Mason, left, and Vicente: a match made in pot heaven.
Move over, Cheech and Chong: The two most important people in Colorado's marijuana scene are Brian Vicente and Mason Tvert -- and they're out to prove it by passing a statewide initiative in 2012 that will legalize marijuana for all Coloradans over 21.
Vicente and Tvert unveiled the plan last Monday at their marijuana-reform "Thanksgiving celebration" at the Gilmore Art Center at Mile High Framing -- and they admit there's a lot of work ahead before Colorado sanctions (as well as regulates and taxes) recreational marijuana use. After all, just three years ago, state voters rejected by a 60/40 margin a constitutional amendment organized by Vicente, Tvert and others that would have decriminalized just an ounce or less of weed.
But like Bob says, the times, they are a-changin'. Earlier this month, Breckenridge voters decriminalized possession of up to an ounce of pot, following in Denver's footsteps, which passed a similar measure in 2005. A Gallup poll last month found that 44 percent of Americans favor legalization, up from 31 percent in 2000. The same poll found that just in the West, the percentage rose to 53 percent.
There are efforts underway to legalize weed in California next year, but if that fails, Colorado could end up leading the legalization movement nationwide -- and it's hard to imagine a duo better suited to the task than Vicente and Tvert. While the two helm different drug-reform organizations -- Vicente runs Sensible Colorado and Tvert leads SAFER (Safer Alternative for Enjoyable Recreation) -- it's no accident the two share an office space and are both funded by the venerable Washington D.C.-based organization Marijuana Policy Project. In the war against the war on drugs, Vicente and Tvert are coordinating their attacks with a two-front offensive.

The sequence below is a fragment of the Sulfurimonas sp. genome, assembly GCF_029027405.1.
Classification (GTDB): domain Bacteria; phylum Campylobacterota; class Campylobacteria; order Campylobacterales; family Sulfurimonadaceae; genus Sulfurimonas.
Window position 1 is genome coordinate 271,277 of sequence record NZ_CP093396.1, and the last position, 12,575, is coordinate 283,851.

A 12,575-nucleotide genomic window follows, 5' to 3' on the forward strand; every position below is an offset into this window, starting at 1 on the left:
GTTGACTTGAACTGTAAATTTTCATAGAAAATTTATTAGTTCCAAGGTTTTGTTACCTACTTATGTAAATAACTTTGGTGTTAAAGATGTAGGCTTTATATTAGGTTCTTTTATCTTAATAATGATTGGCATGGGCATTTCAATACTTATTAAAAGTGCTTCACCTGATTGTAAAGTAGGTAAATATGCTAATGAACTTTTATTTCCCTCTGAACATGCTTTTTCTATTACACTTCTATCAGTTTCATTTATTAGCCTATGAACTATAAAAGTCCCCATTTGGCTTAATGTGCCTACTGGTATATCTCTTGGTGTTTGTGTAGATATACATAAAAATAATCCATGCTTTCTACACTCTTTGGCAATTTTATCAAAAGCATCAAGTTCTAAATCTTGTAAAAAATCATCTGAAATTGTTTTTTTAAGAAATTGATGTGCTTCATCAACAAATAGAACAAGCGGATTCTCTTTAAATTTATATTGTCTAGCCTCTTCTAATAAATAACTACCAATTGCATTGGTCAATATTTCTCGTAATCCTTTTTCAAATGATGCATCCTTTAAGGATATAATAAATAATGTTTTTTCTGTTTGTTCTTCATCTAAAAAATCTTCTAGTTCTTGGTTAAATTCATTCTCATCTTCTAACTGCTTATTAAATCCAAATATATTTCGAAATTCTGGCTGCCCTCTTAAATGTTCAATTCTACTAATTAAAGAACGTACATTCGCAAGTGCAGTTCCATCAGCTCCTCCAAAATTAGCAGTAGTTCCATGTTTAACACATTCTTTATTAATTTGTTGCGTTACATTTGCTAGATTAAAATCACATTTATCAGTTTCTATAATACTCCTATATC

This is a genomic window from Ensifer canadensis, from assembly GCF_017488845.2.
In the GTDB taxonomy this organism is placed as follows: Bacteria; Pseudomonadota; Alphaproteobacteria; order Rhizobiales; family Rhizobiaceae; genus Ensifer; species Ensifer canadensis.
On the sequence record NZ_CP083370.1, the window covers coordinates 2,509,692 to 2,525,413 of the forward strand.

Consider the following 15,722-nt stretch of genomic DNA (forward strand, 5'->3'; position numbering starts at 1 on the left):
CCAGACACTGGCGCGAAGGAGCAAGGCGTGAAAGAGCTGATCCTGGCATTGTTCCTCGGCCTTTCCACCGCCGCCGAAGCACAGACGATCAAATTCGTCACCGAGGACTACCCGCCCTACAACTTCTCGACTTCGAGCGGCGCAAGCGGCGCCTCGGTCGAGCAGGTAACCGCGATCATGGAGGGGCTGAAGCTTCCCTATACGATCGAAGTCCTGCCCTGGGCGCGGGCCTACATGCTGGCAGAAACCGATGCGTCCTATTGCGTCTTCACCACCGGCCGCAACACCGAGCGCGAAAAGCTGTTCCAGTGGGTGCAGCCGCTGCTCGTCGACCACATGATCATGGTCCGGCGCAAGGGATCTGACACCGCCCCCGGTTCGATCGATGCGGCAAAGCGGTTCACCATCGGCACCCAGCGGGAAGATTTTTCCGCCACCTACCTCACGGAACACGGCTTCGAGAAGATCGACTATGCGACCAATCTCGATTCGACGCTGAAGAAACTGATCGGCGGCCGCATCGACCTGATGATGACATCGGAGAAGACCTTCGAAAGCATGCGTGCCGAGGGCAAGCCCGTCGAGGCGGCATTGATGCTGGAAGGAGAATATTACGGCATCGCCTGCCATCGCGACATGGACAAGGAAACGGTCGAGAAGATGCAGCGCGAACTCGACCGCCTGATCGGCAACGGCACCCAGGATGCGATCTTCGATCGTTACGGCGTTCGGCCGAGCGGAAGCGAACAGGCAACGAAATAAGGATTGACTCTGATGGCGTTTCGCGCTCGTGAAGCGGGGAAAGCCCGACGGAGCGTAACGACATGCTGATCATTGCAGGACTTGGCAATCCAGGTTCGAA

Lately, Vicente, a lawyer, has spent most of his time lately guiding the state's medical-marijuana community -- assisting on pivotal court cases, consulting with dispensaries and meeting with policy makers. And on December 19 at a location yet to be announced, Sensible Colorado is hosting a medical-marijuana stakeholder meeting -- sort of a "gathering of the five families" à la The Godfather at which the state's captains of marijuana industry will try to craft a unified legislative agenda for 2010.
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The work isn't just good business for Vicente. If Colorado's heady and booming medical-marijuana scene can avoid the pitfalls suffered in California and mature into a respectable and valid industry, that could do wonders for voters considering whether or not pot is worth legalizing.
Meanwhile Tvert has been busy launching college-campus-based reform initiatives and nationally promoting a book he co-authored, Marijuana is Safer: So Why Are We Driving People to Drink? He's armed with a simple but catchy concept: Marijuana is safer than alcohol. That's an idea that more and more people are agreeing to.
So Vicente is tackling the medical-marijuana front, while Tvert is handling recreational issues. When the dust settles, if all goes as planned, the state's marijuana prohibition will be up in smoke.